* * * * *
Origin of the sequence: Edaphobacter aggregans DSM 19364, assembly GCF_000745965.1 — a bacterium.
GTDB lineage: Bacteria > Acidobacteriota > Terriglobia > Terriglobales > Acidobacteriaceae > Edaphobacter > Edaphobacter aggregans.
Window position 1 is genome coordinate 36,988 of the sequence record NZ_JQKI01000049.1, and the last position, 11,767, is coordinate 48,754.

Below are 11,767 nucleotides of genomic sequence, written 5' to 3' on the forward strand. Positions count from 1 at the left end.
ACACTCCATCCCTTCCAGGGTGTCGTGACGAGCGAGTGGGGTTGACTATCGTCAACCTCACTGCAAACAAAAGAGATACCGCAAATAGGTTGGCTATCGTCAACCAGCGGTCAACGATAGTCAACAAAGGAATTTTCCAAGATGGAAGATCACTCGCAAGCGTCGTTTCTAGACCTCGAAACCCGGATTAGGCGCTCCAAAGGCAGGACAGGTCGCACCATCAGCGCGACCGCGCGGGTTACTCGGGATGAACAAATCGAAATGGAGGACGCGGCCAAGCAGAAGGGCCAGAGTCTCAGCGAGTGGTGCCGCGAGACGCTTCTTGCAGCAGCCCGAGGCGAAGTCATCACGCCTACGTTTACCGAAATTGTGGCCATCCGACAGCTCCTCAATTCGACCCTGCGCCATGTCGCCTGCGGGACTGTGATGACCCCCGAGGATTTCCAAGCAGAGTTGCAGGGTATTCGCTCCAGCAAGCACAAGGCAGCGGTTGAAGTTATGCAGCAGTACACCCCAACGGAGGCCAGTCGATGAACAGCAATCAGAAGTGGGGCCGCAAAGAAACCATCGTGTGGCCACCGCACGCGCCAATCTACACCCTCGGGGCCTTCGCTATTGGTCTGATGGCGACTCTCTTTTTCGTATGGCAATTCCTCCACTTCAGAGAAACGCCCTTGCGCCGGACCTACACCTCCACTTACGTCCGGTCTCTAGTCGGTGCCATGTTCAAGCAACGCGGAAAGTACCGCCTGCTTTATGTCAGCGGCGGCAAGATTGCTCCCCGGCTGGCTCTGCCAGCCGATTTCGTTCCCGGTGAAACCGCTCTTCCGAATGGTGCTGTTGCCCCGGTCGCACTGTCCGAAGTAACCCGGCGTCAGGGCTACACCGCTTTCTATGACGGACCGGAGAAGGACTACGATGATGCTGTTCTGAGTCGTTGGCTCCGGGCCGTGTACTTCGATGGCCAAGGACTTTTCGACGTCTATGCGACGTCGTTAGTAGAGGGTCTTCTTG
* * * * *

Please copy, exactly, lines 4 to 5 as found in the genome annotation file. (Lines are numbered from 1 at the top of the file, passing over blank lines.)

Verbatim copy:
Below are 11,767 nucleotides of genomic sequence, written 5' to 3' on the forward strand. Positions count from 1 at the left end.
ACACTCCATCCCTTCCAGGGTGTCGTGACGAGCGAGTGGGGTTGACTATCGTCAACCTCACTGCAAACAAAAGAGATACCGCAAATAGGTTGGCTATCGTCAACCAGCGGTCAACGATAGTCAACAAAGGAATTTTCCAAGATGGAAGATCACTCGCAAGCGTCGTTTCTAGACCTCGAAACCCGGATTAGGCGCTCCAAAGGCAGGACAGGTCGCACCATCAGCGCGACCGCGCGGGTTACTCGGGATGAACAAATCGAAATGGAGGACGCGGCCAAGCAGAAGGGCCAGAGTCTCAGCGAGTGGTGCCGCGAGACGCTTCTTGCAGCAGCCCGAGGCGAAGTCATCACGCCTACGTTTACCGAAATTGTGGCCATCCGACAGCTCCTCAATTCGACCCTGCGCCATGTCGCCTGCGGGACTGTGATGACCCCCGAGGATTTCCAAGCAGAGTTGCAGGGTATTCGCTCCAGCAAGCACAAGGCAGCGGTTGAAGTTATGCAGCAGTACACCCCAACGGAGGCCAGTCGATGAACAGCAATCAGAAGTGGGGCCGCAAAGAAACCATCGTGTGGCCACCGCACGCGCCAATCTACACCCTCGGGGCCTTCGCTATTGGTCTGATGGCGACTCTCTTTTTCGTATGGCAATTCCTCCACTTCAGAGAAACGCCCTTGCGCCGGACCTACACCTCCACTTACGTCCGGTCTCTAGTCGGTGCCATGTTCAAGCAACGCGGAAAGTACCGCCTGCTTTATGTCAGCGGCGGCAAGATTGCTCCCCGGCTGGCTCTGCCAGCCGATTTCGTTCCCGGTGAAACCGCTCTTCCGAATGGTGCTGTTGCCCCGGTCGCACTGTCCGAAGTAACCCGGCGTCAGGGCTACACCGCTTTCTATGACGGACCGGAGAAGGACTACGATGATGCTGTTCTGAGTCGTTGGCTCCGGGCCGTGTACTTCGATGGCCAAGGACTTTTCGACGTCTATGCGACGTCGTTAGTAGAGGGTCTTCTTG